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If you’re not one of those inherently organised individuals who sent of their UCAS form some time before Christmas, there’s no need to panic. Luckily for you, it’s not too late and you can still apply for university starting in the Autumn. Disaster averted.
If you’re currently at Sixth Form or College it’s likely that last term they would have been nagging you to get your application in as quickly as possible. However, whether it’s illness, your heady social life, juggling those two part-time jobs, or pure procrastination, there’ll always be those who miss the January 15th deadline.
In fact, ‘deadline’ is perhaps not quite the right term for the date in question - the date serves as an ‘equal consideration’ deadline. After 15th January, you can still apply, however the universities you’ve applied to don’t have to review your application and you’ll only be considered if there is space on your chosen course.
Prior to 15th January, universities are expected to give equal consideration to every application they receive. However, once the deadline passes, universities are free to start allocating places, starting with those who applied by 15th January.
After the 15th spaces on courses will fill up, so whether a university will accept your application will depend on how competitive the course is, whether there are any spaces and how well qualified you are.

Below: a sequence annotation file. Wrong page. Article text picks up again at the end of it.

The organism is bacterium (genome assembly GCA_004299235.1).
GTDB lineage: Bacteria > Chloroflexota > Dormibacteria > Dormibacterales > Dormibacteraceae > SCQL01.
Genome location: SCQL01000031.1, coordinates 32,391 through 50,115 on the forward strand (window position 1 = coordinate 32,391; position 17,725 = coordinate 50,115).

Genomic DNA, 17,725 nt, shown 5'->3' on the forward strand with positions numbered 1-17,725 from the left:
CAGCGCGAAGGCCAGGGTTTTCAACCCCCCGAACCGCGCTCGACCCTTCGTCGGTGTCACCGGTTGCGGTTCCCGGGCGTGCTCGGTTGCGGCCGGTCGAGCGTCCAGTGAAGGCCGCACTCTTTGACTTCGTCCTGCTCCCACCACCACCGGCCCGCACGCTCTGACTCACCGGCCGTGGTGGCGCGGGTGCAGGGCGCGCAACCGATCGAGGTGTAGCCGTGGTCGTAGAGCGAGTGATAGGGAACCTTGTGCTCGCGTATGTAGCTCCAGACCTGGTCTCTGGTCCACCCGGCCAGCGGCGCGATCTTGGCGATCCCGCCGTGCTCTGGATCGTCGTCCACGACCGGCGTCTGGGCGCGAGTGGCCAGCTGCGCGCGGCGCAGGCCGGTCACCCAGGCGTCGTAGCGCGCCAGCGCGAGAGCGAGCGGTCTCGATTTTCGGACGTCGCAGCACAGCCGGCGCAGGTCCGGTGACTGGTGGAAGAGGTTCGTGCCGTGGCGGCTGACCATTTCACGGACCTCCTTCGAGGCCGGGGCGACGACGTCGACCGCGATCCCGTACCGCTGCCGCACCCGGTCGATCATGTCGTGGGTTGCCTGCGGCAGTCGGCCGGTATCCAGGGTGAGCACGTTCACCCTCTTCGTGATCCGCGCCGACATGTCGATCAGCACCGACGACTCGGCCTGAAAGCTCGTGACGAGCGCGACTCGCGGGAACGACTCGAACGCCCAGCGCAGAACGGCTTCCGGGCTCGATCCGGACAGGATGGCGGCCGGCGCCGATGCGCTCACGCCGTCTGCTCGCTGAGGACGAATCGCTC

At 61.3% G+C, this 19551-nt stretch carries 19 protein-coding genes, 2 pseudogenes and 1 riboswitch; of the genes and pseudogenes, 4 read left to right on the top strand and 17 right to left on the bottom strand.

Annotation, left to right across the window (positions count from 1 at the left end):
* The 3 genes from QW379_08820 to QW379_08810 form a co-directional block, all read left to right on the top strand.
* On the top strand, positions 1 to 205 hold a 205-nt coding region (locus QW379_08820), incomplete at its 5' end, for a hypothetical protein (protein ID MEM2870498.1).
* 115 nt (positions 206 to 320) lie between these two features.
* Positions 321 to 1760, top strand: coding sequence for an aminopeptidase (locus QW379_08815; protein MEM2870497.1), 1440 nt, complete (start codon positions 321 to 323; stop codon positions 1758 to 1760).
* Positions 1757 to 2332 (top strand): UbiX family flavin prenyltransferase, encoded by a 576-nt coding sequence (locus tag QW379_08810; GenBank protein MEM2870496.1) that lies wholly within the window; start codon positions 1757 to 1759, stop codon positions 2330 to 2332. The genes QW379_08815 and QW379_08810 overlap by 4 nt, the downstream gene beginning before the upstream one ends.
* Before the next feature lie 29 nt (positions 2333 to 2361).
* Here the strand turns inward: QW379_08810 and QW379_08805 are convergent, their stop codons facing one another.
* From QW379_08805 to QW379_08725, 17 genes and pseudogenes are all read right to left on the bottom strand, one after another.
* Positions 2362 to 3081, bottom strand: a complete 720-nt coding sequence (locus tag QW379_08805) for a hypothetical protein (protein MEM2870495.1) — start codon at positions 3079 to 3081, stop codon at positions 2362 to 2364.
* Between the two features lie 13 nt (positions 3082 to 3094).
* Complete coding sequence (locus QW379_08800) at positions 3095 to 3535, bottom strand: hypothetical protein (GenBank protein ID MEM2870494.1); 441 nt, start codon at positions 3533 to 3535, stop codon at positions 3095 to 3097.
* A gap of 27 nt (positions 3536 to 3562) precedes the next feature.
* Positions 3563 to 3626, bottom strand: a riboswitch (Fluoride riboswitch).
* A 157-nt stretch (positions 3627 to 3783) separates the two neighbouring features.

If your application is received any time between January 15th and June 30th your application will still be considered. Although you are no longer guaranteed ‘equal consideration’ this doesn’t automatically put you at a disadvantage, and it doesn’t mean that you won’t find at least 4 or 5 universities out there who are still willing to accept your application.
Don’t just apply to any university that catches your eye without doing any research at all - you’ll be spending three years there so you want to make sure it’s the right fit for you.
Choosing your university
Although choosing a university can feel a little rushed, there are a few ways in which you can decide which universities you may like to go to.
If you’ve a little free time on your hands universities hold campus tours, generally every week or every two weeks. At a campus tour you can get a feel for the university and the city, meet some of the students and see the accommodation and other facilities. Failing that, you can always visit the university by yourself and walk around campus.
If travelling is out of the question, many universities have ‘virtual open days‘ in their website where you can get an understanding of the university and a feel of student life there. You’ll see what students say about the place and whether you will fit in with this.
Choosing your course
Not all courses will be open to you after 15th January. This is especially true of more popular courses, so you may want to think outside the box when considering a degree subject. For example, Psychology may be popular and full, however Psychology combined with another subject such as Economics, Philosophy or Criminology might be less popular. Or another similar course, such as Cognitive Science, might also have received fewer applications. Research the details of these other courses, and you might find something there that suits your goals and interests.